“It’s not about how you look,” says Chandiwana. “It’s about what excess weight does to your health.” Carrying lots of extra weight also leads to other health problems, such as diabetes, high blood pressure and heart disease.

In South Africa, about 15% of people have type 2 diabetes, and almost nine out of 10 cases of this type of diabetes among South Africans can be linked to obesity and being overweight, research has shown.

But how much we weigh has also become a social issue. It’s not surprising then that the scale might tip to the other end, with people wanting to use weight loss drugs when, medically, they don’t need it.

[WATCH] Health Beat #7 | Weight loss drugs may work — but won’t end obesity on their own

The trend to use Ozempic for weight loss took off on social media in 2022 — not only in South Africa but around the world. The hashtag #Ozempic, for instance, has 300-million views on the social media platform TikTok (South Africa’s fastest growing social media platform for access to news).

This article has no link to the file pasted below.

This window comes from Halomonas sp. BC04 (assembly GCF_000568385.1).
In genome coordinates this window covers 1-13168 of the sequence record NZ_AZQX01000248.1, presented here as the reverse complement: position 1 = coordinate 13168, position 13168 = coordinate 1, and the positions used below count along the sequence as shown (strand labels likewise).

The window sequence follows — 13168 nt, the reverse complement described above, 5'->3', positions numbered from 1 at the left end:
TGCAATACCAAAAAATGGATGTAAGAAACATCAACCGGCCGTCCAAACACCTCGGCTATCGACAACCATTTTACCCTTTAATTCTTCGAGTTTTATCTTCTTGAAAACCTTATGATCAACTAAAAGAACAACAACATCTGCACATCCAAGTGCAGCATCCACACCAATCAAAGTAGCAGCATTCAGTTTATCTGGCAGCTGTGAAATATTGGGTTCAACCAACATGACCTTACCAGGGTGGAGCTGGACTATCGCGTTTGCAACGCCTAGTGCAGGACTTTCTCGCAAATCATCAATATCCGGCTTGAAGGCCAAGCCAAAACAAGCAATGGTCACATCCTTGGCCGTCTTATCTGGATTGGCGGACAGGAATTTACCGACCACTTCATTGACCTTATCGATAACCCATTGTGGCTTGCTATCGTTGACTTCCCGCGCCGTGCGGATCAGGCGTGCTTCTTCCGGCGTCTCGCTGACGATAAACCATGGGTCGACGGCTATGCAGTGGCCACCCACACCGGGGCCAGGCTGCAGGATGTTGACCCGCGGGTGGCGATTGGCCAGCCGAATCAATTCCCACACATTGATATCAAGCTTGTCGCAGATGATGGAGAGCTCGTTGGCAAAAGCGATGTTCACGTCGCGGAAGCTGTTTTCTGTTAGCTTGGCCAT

The “unexpected demand” drained stock globally in May 2022, Novo Nordisk told Australia’s medicines regulator

South Africa’s stocks dried up three months later, from about August. 

And when people get desperate to get skinny, they might go to extremes, such as buying semaglutide, the main ingredient of drugs like Ozempic, online and mixing their own DIY shots.

Social media buzz and Ozempic stockouts show how desperate people are for a solution to being overweight.

“It’s personal. It’s embarrassing. It’s difficult. [By prescribing weight loss medicine, a doctor can] give people the tools they need to deal with a complicated chronic disease.”

Mohale Moloi is Bhekisisa's television producer and a health journalist.

Linda Pretorius is Bhekisisa’s content editor. She has a PhD in biosystems from the University of Pretoria has been working as a science writer, editor and proofreader in the book industry and for academic journals over the past 15 years. At Bhekisisa she helps authors to shape and develop their stories to pack a punch.